El Inde offers the best written and multimedia journalism being produced by students at the University of Arizona School of Journalism. We produce original content during the fall and spring semesters, and also draw original material from Journalism School media: The Tombstone EpitaphEl IndependienteArizona Cat’s Eye. All material may be reproduced for free with byline and credit to El Inde, please.

El Inde Ethics Guidelines

As the University of Arizona School of Journalism’s portal for student journalism, El Inde upholds a strong foundation in journalism ethics that informs students’ work during their time in the program—and beyond.

The following guidelines were drafted in Fall 2019, inspired by the Society of Professional Journalists’ Code of Ethics, the College Media Association’s Professional and Personal Codes, the Associated Press’ common AP Style guidelinesThe New York Times’ Guidelines on Integrity, and the National Press Photographer’s Association (NPPA) Code of Ethics.

1. We take responsibility for the accuracy of our work: We never plagiarize or fabricate. When we use facts gathered by any other organization, we attribute them. We always credit the source of anything we publish.

We do not change the content of an image. If we use other people’s images in their projects, we have to provide instructors with a written release.

2. We clearly identify ourselves as journalists so people can decide whether to talk to us. We inform sources that the story could be published for everyone to see.

3. We do not misrepresent our identity in order to get a story. We do not pay for access to coverage.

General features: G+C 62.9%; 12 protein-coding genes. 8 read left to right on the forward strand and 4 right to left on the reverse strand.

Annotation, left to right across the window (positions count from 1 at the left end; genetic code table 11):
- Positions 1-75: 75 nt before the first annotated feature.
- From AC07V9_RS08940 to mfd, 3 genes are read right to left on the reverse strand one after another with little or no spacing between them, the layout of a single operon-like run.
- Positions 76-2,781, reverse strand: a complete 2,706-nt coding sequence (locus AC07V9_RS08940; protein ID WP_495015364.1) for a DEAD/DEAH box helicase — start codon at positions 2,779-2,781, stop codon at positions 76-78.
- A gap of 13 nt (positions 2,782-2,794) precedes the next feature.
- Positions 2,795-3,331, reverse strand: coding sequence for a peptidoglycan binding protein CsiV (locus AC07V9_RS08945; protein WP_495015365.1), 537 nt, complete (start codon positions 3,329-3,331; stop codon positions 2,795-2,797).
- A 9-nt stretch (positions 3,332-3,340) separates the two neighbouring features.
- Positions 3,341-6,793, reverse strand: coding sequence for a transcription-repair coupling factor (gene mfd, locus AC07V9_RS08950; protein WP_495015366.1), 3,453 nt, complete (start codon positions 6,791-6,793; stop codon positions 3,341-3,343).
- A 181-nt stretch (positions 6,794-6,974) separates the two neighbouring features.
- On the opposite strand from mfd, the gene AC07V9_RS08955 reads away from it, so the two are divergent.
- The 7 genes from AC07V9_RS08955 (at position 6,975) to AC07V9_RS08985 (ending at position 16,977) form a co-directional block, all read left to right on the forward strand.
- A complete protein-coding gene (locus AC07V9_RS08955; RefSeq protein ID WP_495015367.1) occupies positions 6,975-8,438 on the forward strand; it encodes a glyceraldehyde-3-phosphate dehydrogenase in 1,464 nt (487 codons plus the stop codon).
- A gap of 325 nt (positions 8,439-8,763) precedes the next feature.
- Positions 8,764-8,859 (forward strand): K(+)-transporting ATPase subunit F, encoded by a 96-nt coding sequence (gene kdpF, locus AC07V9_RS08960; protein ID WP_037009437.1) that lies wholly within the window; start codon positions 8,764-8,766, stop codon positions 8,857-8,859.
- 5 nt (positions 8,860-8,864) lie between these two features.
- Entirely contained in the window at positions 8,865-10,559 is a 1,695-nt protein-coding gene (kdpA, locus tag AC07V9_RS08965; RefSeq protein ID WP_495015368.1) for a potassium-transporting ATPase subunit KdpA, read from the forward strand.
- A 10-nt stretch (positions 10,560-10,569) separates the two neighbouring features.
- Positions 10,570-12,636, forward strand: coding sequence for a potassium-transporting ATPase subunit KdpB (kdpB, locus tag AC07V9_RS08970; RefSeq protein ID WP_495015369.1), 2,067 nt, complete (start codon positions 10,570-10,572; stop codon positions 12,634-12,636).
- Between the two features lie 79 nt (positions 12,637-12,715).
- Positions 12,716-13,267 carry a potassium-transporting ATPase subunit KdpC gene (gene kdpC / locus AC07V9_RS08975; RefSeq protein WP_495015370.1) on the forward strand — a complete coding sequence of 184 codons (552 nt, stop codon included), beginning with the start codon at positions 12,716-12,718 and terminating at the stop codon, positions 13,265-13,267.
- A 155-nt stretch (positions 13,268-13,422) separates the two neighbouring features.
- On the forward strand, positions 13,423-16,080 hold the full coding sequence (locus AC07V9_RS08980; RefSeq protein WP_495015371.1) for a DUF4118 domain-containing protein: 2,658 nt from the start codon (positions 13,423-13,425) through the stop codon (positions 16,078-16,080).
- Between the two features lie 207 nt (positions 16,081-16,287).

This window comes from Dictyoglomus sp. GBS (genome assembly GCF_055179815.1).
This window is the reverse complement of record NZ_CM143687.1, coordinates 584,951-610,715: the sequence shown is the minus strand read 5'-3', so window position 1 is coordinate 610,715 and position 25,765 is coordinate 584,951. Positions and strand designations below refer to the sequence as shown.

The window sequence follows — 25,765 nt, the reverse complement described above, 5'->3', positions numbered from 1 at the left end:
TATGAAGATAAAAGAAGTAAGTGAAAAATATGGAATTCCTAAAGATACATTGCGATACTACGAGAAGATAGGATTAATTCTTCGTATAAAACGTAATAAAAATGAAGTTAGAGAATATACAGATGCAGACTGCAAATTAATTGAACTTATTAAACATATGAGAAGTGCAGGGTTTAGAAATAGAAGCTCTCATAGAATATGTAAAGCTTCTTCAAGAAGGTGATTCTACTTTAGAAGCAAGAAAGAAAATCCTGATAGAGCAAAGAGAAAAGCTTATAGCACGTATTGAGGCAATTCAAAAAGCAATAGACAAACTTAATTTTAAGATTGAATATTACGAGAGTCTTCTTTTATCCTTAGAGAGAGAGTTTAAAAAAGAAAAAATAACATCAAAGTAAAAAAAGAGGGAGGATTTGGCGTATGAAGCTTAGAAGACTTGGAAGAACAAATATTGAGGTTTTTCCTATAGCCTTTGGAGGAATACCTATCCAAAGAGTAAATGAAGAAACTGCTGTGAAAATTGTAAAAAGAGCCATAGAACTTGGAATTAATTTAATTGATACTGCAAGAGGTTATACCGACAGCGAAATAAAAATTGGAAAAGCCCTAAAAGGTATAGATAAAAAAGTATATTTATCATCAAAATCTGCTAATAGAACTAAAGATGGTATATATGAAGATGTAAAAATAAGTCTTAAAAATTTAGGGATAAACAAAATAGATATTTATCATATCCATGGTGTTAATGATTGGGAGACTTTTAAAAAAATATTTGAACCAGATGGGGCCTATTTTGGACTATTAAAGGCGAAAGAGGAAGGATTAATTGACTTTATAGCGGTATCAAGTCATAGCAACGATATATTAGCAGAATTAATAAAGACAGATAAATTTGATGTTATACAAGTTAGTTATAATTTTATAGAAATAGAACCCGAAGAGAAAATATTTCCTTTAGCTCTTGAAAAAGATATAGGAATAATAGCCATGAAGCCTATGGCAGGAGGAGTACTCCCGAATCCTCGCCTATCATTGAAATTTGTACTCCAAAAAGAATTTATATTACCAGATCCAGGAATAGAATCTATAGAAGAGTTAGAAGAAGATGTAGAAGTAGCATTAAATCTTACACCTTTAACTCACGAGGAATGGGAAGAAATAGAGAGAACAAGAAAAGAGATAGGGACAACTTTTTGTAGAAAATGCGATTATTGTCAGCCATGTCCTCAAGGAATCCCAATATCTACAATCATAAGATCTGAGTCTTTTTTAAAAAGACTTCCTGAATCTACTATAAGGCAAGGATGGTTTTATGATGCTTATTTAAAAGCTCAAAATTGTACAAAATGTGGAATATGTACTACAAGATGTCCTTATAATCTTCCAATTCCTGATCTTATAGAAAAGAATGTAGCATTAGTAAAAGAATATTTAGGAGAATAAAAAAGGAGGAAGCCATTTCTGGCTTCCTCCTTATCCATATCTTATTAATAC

4. We will give professors and/or editors access to source material when it is relevant and appropriate, and will provide our editors with contacts for primary sources and links to secondary sources.

5. We, as writers, photographers, producers, are our own principal fact checkers. We respond quickly to questions about accuracy, clarity and fairness. We acknowledge mistakes and correct them promptly and prominently. We explain corrections and clarifications.

6. We avoid stereotyping and seek diversity of thought, sources and ideas in all our reporting.

7. Anonymity of authors or sources is to be avoided except in rare cases (such as privacy, possible threats to subject’s family or fear for subjet’s safety or even life). We must confer with our instructor before considering granting anonymity, and if granted, the reasoning should be explained in the story.

8. We avoid conflicts of interest. We disclose unavoidable possible conflicts with our instructor before publication.

9. We refuse gifts, favors, fees, free travel and special treatment, and avoid political and other outside activities that may compromise integrity or impartiality, and damage our credibility.

10. Online stories are part of El Inde and a historical record of the UA School of Journalism. Yet sometimes, after a story has been published on ASN, reporters or sources may be unhappy with it and request that it be taken down.

We will consider doing so on a case-by-case basis, but typically, we’ll commit to removing a story from the web only if:

–We have found proof of plagiarism or fabrication.

–The safety of the subject featured in the story is at stake.

In other instances, we may opt for making a correction to the piece and explaining the changes.